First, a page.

If you are following the first two steps, the process of using the same letter each time may prove more difficult as you will be constantly changing larger parts of the letter to specifically address the role you are applying to. However, the structure of your letter and the opening and closing for example should be much the same. Try and always save a copy (Save As) rather than just overwriting your current template, and give the letter a unique file name. Something I have seen quite a lot of over my career is people sending in cover letters that might be addressed to other recruitment agencies or people and for completely unrelated roles. It is unfortunate when this happens (and I assure you, it happens more than you may think!) because the applicants have in many cases destroyed any hope of getting an interview for that specific role. So ‘Save As’, then ‘Save’ often!

I really hope you find these three tips useful when writing cover letters. If you have any questions about the process of writing letters or have some other tips you might like to share, please feel free to post a comment below.

Highly Effective Cover Letters For Your Bartender Resume

If you want to get a bartending job, you must get your bartender resume read. Unfortunately, a lot of effort is spent by job-seekers on writing a resume, but they usually ignore the cover letter completely. Your cover letter will have the most important role when applying for a bartending job. The employer will first look over your cover letter, and if he doesn’t see anything interesting, the whole resume gets ignored – however great it was.

To market yourself and determine what you can or have, the cover letter is your only chance. The following are some quick-fix tips for your bartending cover letter.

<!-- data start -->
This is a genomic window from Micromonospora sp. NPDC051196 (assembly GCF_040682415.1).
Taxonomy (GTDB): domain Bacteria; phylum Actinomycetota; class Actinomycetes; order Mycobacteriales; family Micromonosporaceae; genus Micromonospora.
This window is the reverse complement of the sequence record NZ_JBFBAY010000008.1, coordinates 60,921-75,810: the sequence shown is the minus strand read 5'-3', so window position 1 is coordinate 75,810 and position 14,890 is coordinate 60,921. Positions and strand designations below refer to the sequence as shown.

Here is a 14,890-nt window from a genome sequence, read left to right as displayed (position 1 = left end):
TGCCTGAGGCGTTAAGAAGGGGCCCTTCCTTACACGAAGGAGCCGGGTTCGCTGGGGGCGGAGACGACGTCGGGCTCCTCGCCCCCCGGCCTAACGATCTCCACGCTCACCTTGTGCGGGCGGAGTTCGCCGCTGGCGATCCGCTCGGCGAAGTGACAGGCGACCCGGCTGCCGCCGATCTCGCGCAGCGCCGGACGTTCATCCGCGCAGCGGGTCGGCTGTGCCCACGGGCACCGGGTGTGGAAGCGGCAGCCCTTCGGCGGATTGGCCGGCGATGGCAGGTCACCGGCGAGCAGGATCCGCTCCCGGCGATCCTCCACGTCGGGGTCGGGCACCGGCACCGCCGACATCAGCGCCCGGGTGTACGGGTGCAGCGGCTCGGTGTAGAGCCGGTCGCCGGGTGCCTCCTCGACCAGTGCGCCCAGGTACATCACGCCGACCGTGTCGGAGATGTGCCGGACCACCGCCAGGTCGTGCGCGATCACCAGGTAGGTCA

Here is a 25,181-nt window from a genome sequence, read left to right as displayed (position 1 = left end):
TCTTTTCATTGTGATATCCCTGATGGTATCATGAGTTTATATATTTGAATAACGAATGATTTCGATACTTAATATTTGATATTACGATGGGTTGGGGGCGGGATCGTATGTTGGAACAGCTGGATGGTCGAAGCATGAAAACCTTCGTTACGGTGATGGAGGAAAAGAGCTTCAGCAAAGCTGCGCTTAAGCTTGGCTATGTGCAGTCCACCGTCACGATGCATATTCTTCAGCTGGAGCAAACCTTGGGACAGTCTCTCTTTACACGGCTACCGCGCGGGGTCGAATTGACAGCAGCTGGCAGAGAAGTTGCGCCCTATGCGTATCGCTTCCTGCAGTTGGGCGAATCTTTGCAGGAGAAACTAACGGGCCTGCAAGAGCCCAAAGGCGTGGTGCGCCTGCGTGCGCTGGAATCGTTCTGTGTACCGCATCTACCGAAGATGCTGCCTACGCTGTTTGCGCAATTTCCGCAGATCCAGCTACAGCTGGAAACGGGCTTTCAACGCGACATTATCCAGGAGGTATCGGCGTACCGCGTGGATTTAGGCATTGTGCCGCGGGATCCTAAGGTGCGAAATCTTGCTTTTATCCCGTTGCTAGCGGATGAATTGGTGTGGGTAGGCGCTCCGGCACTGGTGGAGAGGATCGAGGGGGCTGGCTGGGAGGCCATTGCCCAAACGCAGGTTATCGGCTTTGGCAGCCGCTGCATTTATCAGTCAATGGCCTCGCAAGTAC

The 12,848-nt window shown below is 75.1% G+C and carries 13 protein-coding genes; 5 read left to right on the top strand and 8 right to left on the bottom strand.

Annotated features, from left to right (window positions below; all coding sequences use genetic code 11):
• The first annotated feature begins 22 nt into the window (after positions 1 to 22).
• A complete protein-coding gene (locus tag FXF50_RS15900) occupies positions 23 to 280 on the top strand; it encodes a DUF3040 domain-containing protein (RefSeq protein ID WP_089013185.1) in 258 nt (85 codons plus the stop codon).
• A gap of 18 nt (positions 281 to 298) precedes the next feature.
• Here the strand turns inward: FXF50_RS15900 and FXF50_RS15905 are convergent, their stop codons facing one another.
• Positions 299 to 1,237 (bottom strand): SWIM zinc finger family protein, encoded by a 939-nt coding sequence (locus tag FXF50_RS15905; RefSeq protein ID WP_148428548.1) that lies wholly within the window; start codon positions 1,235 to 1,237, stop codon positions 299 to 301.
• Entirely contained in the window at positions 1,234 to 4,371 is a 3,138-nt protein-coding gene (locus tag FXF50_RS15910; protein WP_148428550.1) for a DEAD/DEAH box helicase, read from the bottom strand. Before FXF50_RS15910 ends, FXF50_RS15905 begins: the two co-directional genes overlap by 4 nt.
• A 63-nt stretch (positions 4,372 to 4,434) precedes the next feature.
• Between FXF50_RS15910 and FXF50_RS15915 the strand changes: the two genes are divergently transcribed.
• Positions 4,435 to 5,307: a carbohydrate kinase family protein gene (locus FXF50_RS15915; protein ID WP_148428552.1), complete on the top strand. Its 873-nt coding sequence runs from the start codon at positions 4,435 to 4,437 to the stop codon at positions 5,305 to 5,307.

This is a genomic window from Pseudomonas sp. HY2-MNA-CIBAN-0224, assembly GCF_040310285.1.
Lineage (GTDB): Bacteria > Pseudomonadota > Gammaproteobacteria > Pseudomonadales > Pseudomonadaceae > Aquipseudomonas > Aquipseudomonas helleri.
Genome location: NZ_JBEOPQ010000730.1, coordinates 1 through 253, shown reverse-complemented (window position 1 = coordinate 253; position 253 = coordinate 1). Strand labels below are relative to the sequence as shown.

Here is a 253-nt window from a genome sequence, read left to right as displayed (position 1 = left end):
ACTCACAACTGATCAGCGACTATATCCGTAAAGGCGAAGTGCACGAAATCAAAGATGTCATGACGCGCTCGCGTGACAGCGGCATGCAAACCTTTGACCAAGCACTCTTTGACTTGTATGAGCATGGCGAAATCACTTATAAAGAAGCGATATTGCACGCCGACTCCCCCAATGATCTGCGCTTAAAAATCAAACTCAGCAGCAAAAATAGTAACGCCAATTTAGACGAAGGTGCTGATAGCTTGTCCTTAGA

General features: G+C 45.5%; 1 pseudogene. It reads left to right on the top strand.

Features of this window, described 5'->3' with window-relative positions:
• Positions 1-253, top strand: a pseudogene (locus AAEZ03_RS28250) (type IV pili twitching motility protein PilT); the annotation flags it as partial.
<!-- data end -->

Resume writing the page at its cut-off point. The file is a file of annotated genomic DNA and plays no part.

1. ADDRESS your cover letter to a specific person. Don’t just create an addresse like “To The Manager”. Do the best you can to get the full name and information of who the letter is addressed to. When the employer sees their name on there, they will be very impressed.

2. OPEN with an attention-grabbing first sentence to really grip the reader. Like on the web, to make your site ranked high, you need to do a keyword phrase mixed with an eye catching message to be counted. Doing this strategy will get you a high guarantee that your cover letter and resume gets a closer look.

3. REMEMBER Less is more. The best cover letters must have more white space. Don’t write too much in one paragraph. Two hundred (200) words is enough or either 4 sentences in a paragraph is preferable. Cover letters that are clear, focused, short and sweet land more job interviews-period.

4. FOCUS on what you can do for the employer. How can you benefit the company specifically? And what things you could contribute to the establishment you are applying for? Can you give him more a flairtricks? How are you with handling money? Are you fast? They also love to see HONESTY and POSITIVE ATTITTUDE. Do a little research and relate this simply and clearly in your letter.

5. CHOOSE WORDS that show enthusiasm and passion for the bartending position you seek. When you do, that enthusiasm will bring you to an outstanding interview. Be full of energy when you arrive for the interview.

6. REQUEST ONE ACTION you want the employer to take. Most of bartending resumes had an ending Phrase like- “I would like to attend an interview at any time at your convinience”. That’s not specific either. You can’t be sure that you are always free. You can write this instead;”I would really love the opportunity for a personal interview this week.” Now, the employer would think that you are only be free for this week and may take an action to call you immediately.